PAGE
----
3.1.4. IV ..................................................7
           3.1.5. AUTHTAG .............................................7
      3.2. Crypto Transform ...........................................8
           3.2.1. Choice and Role of the Framing Symbol ...............8
           3.2.2. Cipher Set ..........................................9
           3.2.3. Compression .........................................9
           3.2.4. Cookie Encoding .....................................9
           3.2.5. Outbound Transform ..................................9
           3.2.6. Inbound Transform ..................................10
      3.3. PDU Exchange ..............................................12
           3.3.1. Cookie Attributes ..................................12
         Expires ...................................12
         Max-Age ...................................12
         Domain ....................................13
         Secure ....................................13
         HttpOnly ..................................13
   4. Key Management and Session State ...............................13
   5. Cookie Size Considerations .....................................15
   6. Acknowledgements ...............................................15
   7. Security Considerations ........................................15
      7.1. Security of the Cryptographic Protocol ....................15
      7.2. Impact of the SCS Cookie Model ............................16
           7.2.1. Old Cookie Replay ..................................16
           7.2.2. Cookie Deletion ....................................17
           7.2.3. Cookie Sharing or Theft ............................18
           7.2.4. Session Fixation ...................................18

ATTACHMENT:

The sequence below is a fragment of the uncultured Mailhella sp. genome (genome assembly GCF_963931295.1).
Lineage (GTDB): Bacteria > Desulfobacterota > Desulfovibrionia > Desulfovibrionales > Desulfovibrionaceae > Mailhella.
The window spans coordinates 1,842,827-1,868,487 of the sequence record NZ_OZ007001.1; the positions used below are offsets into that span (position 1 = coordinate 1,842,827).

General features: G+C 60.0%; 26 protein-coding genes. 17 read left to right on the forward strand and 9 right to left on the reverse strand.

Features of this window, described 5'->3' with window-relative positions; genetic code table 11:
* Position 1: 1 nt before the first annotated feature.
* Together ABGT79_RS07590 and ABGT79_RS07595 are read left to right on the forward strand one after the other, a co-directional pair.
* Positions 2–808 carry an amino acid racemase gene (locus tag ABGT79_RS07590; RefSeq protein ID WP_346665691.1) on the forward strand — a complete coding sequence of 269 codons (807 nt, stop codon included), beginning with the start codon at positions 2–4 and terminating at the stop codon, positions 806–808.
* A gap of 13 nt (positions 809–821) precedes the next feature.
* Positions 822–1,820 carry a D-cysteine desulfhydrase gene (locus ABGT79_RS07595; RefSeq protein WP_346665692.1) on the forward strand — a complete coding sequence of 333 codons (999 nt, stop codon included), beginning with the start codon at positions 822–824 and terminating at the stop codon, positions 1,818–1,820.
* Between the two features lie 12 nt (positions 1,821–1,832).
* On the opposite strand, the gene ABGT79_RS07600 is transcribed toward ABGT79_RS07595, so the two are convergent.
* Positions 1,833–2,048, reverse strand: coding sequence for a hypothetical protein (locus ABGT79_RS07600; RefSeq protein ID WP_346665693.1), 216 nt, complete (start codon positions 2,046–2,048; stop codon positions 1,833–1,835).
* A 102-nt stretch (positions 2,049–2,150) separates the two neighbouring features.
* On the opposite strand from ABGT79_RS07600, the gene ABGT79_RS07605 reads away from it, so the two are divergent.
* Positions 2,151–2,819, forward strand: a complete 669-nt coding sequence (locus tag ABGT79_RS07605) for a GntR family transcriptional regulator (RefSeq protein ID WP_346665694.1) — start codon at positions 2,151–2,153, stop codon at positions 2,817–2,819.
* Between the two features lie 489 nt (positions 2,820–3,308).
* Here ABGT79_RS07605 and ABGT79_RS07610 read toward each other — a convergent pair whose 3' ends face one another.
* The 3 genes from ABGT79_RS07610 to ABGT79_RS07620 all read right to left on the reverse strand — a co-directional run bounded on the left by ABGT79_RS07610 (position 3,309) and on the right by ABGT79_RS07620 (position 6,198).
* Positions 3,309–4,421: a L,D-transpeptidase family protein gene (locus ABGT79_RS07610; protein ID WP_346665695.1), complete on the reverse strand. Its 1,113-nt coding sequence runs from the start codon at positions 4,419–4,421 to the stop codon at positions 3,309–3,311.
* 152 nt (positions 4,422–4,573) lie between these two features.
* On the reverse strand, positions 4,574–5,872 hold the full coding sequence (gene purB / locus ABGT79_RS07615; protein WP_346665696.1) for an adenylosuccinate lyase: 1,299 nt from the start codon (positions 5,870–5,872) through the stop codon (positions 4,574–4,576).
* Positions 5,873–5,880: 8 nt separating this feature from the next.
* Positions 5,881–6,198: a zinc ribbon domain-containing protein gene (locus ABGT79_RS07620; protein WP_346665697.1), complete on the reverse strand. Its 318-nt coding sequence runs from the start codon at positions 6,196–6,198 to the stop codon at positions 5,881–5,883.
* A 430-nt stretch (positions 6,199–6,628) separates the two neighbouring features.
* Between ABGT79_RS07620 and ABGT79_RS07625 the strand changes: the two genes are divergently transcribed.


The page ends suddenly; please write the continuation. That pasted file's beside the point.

7.3. Advantages of SCS over Server-Side Sessions ...............19
   8. References .....................................................20
      8.1. Normative References ......................................20
      8.2. Informative References ....................................20
   Appendix A. Examples ..............................................22
      A.1. No Compression ............................................22
      A.2. Use Compression ...........................................22

1.  Introduction

   This memo defines a generic URI and HTTP-header-friendly envelope for
   carrying symmetrically encrypted, authenticated, and origin-
   timestamped tokens.

   It is generic in that it does not force any specific format upon the
   authenticated information, which makes SCS tokens flexible, easy, and
   secure to use in many different scenarios.

   It is URI and HTTP header friendly, as it has been explicitly
   designed to be compatible with both the ABNF "token" syntax [RFC2616]
   (the one used for, e.g., Set-Cookie and Cookie headers) and the path
   or query syntax of HTTP URIs.

   This memo also describes one possible usage of such tokens via a